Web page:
Seniors / Aging News

New Imaging Research Shows Strengths And Weaknesses Of The Aging Brain, Points To Ways To Improve Cognition In Older Adults

New human research just released shows the benefits and challenges for the aging brain. The studies probe common characteristics of normal aging - including memory loss, reduced sleep quality, and decision-making problems - and suggest the benefits of exercise, hormone treatment, and social interaction. The findings were presented at Neuroscience 2011, the annual meeting of the Society for Neuroscience and the world's largest source of emerging news about brain science and health.

Neuroscientists believe the brain can remain relatively healthy as it ages. By better understanding the aging brain, researchers hope to benefit the 500 million people worldwide who are 65 or older.

The new findings show that:

The Elderly Lose Their Ability To Distinguish Between Odors, Posing Hazards

Scientists studying how the sense of smell changes as people age, found that olfactory sensory neurons in those 60 and over showed an unexpected response to odor that made it more difficult to distinguish specific smells, putting them at greater risk from dangerous chemicals and poor nutrition.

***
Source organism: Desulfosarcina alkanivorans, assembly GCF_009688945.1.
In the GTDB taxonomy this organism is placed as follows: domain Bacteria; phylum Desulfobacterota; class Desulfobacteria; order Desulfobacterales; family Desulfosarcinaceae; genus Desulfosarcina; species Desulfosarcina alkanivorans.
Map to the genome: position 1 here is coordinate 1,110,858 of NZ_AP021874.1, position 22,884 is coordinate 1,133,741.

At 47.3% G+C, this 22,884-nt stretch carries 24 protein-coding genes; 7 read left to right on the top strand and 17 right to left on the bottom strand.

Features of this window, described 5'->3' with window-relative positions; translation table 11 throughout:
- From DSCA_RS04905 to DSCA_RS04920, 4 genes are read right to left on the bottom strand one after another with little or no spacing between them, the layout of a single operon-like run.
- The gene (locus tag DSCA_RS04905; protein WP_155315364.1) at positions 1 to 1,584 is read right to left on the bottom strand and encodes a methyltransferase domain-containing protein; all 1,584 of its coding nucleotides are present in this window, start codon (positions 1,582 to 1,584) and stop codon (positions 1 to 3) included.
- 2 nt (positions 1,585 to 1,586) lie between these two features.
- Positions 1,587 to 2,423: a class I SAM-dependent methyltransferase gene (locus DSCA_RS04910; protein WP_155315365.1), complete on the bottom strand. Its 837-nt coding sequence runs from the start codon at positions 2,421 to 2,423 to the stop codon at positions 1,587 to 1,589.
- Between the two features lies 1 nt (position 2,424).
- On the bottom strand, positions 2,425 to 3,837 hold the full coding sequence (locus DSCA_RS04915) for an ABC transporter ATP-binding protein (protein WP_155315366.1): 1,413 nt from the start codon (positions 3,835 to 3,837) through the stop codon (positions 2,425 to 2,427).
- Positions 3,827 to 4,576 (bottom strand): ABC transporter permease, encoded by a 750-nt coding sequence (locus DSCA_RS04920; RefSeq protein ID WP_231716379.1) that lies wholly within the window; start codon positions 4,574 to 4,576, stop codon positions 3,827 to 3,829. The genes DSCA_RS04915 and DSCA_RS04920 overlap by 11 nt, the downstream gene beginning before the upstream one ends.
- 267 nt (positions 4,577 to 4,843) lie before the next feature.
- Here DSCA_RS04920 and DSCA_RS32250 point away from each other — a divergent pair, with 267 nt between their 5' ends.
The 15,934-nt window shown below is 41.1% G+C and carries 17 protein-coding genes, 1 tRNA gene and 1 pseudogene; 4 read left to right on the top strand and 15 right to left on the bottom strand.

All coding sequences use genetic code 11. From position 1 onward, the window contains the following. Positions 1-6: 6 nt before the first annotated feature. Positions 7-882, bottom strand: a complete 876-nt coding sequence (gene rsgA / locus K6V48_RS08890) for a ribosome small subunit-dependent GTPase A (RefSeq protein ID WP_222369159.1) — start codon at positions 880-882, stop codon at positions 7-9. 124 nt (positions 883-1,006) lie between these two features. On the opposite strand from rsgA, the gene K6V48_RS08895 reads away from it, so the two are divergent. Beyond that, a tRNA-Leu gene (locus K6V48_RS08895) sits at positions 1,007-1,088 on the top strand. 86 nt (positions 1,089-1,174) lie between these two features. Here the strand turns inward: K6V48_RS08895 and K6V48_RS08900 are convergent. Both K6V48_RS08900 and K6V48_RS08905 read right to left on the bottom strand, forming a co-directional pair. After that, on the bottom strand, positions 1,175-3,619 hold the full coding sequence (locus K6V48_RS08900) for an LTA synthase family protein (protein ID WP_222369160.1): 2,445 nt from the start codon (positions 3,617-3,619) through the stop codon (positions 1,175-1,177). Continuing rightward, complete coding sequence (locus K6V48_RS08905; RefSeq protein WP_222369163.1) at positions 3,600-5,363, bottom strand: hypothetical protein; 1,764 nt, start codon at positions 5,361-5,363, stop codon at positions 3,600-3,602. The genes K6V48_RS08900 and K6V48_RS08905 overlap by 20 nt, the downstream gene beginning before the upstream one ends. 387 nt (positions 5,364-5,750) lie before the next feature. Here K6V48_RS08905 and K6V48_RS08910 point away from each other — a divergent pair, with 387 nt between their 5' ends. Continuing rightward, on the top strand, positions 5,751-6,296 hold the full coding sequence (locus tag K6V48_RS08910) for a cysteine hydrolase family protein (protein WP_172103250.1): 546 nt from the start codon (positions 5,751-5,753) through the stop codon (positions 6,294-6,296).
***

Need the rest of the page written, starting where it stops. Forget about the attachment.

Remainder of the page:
Risk-Taking Behavior Rises Until Age 50

Willing to risk your knowledge, skills and monetary reward in competition? If you are under age 50, you've probably not reached your competitive peak. If you are older, that peak is behind you. That people are willing to engage in risk at 50 surprised University of Oregon economists and psychologists who explored such behavior in their research.

Ever since former Harvard University President Lawrence Summers lit up the news in 2005 with his comment that innate differences between men and women may explain the lower numbers of women in the upper echelons of science, researchers have been exploring the impact of gender differences and risk-taking across the lifespan, said Ulrich Mayr, professor of psychology.


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